Commentators were also struck by the association of high TREM2 with an AD risk factor, which hints that the TREM2 receptor exacerbates pathology. To investigate this, the authors analyzed TREM2 expression in prefrontal cortex samples taken postmortem in the Religious Orders Study and the Memory and Aging Project, both conducted at the Rush University Medical Center, Chicago. They found that elevated TREM2 correlated with greater amyloid load and higher odds of having AD. The findings fit with a recent study by Bruce Lamb and Richard Ransohoff, then at the Lerner Research Institute and Lou Ruvo Center for Brain Health, Cleveland Clinic, Ohio, and Gary Landreth at Case Western Reserve University, Cleveland, who found less inflammation and pathology in an AD mouse model after knocking out TREM2 (see Dec 2014 conference news; Jay et al., 2015).
However, others have reported that TREM2 stimulates phagocytosis and correlates with plaque clearance from the brain (see Feb 2015 news). In addition, missense mutations in TREM2 that associate with AD and frontotemporal dementia prevent the receptor from reaching the cell surface, again suggesting that TREM2 function is beneficial (see Jul 2014 webinar). These rare mutations were not present in the healthy cohort De Jager and Bradshaw analyzed.
Researchers agreed that several differences between TREM2 studies could account for the contradictory findings with regard to AD pathology. For example, the studies used different mouse models of amyloidosis, different TREM2 knockouts, and different TREM2 antibodies. Most existing TREM2 antibodies have been poorly validated, Bu noted. In addition, De Jager and Bradshaw examined mostly monocytes, whereas many previous studies describing TREM2’s benefits have focused on microglia. In future work, the authors will compare brain and monocyte expression data in a cohort of 300 people.
“These studies tell us we should not jump to conclusions about TREM2 too quickly,” Bu told Alzforum. Final answers on how TREM2 affects pathology may have to wait for animal models of the R47H mutation, which roughly triples the risk of AD, he suggested. Such models are being generated by several groups, including his.
In the meantime, another clue to TREM2’s function comes from the recent papers from Bu’s lab and researchers led by Charles Bailey at the Scripps Research Institute in Jupiter, Florida. Each group reported that microglial TREM2 binds ApoE with high affinity in vitro, and that the R47H allele weakens this binding. Microglia and macrophages produce a lot of ApoE, and production shoots up after peripheral nerve injury, Bu noted. Because ApoE binds lipids, the lipoprotein may help phagocytes that express TREM2 clean up cellular debris present during degeneration, Bu suggested.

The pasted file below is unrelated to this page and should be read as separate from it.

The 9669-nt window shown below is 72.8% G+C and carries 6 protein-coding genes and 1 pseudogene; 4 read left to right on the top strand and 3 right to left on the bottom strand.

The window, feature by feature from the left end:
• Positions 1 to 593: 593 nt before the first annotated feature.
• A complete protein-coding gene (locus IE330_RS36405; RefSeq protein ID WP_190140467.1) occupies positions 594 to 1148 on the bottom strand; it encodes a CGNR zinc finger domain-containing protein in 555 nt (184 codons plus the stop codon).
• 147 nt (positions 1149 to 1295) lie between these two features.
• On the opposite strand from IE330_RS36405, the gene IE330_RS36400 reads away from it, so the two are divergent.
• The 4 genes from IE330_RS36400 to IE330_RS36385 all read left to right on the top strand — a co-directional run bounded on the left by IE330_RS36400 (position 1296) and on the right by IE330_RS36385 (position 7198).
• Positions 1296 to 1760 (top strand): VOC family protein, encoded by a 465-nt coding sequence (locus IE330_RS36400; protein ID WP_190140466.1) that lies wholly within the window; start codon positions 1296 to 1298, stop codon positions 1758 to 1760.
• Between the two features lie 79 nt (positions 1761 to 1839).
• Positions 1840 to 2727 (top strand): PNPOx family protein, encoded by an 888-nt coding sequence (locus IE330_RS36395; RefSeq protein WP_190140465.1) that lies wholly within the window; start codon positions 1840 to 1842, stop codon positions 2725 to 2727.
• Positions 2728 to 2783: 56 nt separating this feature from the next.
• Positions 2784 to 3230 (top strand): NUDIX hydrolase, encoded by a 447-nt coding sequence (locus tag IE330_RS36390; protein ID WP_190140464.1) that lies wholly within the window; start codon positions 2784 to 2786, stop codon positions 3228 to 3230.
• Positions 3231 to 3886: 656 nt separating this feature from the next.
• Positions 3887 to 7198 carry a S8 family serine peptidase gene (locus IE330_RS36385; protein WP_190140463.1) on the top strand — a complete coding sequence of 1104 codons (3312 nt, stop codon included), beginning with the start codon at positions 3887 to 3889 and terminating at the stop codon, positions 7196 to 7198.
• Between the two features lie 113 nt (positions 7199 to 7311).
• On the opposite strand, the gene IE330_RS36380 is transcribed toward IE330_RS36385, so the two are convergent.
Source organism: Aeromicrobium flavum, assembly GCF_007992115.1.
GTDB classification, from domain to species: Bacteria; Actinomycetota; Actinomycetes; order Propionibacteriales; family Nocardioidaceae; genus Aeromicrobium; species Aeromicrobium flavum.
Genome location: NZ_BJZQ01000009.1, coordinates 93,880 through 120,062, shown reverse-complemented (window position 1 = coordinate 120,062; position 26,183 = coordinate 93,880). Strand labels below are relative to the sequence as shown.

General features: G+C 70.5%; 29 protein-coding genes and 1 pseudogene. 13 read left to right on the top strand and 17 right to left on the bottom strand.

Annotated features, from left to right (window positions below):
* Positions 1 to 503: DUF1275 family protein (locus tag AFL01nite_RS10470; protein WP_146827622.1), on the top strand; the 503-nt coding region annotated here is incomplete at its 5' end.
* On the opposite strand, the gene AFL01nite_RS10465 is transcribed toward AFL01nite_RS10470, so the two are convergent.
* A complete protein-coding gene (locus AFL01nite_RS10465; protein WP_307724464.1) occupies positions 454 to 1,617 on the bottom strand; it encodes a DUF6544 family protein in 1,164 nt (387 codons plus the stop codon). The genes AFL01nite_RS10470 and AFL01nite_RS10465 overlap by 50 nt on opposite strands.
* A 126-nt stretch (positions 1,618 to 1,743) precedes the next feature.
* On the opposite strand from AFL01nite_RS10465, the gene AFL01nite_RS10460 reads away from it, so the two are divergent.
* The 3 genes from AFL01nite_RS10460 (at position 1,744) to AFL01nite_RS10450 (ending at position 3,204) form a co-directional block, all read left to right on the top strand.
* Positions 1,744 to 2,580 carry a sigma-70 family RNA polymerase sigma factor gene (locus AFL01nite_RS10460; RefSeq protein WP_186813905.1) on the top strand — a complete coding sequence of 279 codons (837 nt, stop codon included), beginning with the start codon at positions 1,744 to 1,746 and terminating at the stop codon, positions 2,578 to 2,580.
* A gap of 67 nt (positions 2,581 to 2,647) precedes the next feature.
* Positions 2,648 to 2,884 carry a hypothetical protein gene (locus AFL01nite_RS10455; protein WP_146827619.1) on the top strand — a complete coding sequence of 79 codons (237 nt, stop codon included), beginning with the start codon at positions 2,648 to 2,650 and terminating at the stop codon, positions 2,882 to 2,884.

In line with this, first author Yuka Atagi in Bu’s group found that cultured microglia that bound ApoE through TREM2 chewed up nearby dying cells more efficiently. Interestingly, the ApoE4 risk allele did not affect binding to TREM2, but Bu noted that overall expression of the ApoE4 allele is lower than ApoE2/3, and that might impair phagocytosis. The findings dovetail with other work suggesting that TREM2 plays a key role in general brain cleanup, rather than amyloid clearance specifically (see Jun 2014 news; Apr 2015 conference news).—Madolyn Bowman Rogers
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- Ishida A, Akita K, Mori Y, Tanida S, Toda M, Inoue M, Nakada H. Negative regulation of Toll-like receptor-4 signaling through the binding of glycosylphosphatidylinositol-anchored glycoprotein, CD14, with the sialic acid-binding lectin, CD33. J Biol Chem. 2014 Sep 5;289(36):25341-50. Epub 2014 Jul 24 PubMed.
- Jay TR, Miller CM, Cheng PJ, Graham LC, Bemiller S, Broihier ML, Xu G, Margevicius D, Karlo JC, Sousa GL, Cotleur AC, Butovsky O, Bekris L, Staugaitis SM, Leverenz JB, Pimplikar SW, Landreth GE, Howell GR, Ransohoff RM, Lamb BT. TREM2 deficiency eliminates TREM2+ inflammatory macrophages and ameliorates pathology in Alzheimer's disease mouse models. J Exp Med. 2015 Mar 9;212(3):287-95. Epub 2015 Mar 2 PubMed.
- Chan G, White CC, Winn PA, Cimpean M, Replogle JM, Glick LR, Cuerdon NE, Ryan KJ, Johnson KA, Schneider JA, Bennett DA, Chibnik LB, Sperling RA, Bradshaw EM, De Jager PL. CD33 modulates TREM2: convergence of Alzheimer loci. Nat Neurosci. 2015 Nov;18(11):1556-8. Epub 2015 Sep 28 PubMed.
- Atagi Y, Liu CC, Painter MM, Chen XF, Verbeeck C, Zheng H, Li X, Rademakers R, Kang SS, Xu H, Younkin S, Das P, Fryer JD, Bu G. Apolipoprotein E Is a Ligand for Triggering Receptor Expressed on Myeloid Cells 2 (TREM2). J Biol Chem. 2015 Oct 23;290(43):26043-50. Epub 2015 Sep 15 PubMed.
- Bailey CC, DeVaux LB, Farzan M. The Triggering Receptor Expressed on Myeloid Cells 2 Binds Apolipoprotein E. J Biol Chem. 2015 Oct 23;290(43):26033-42. Epub 2015 Sep 15 PubMed.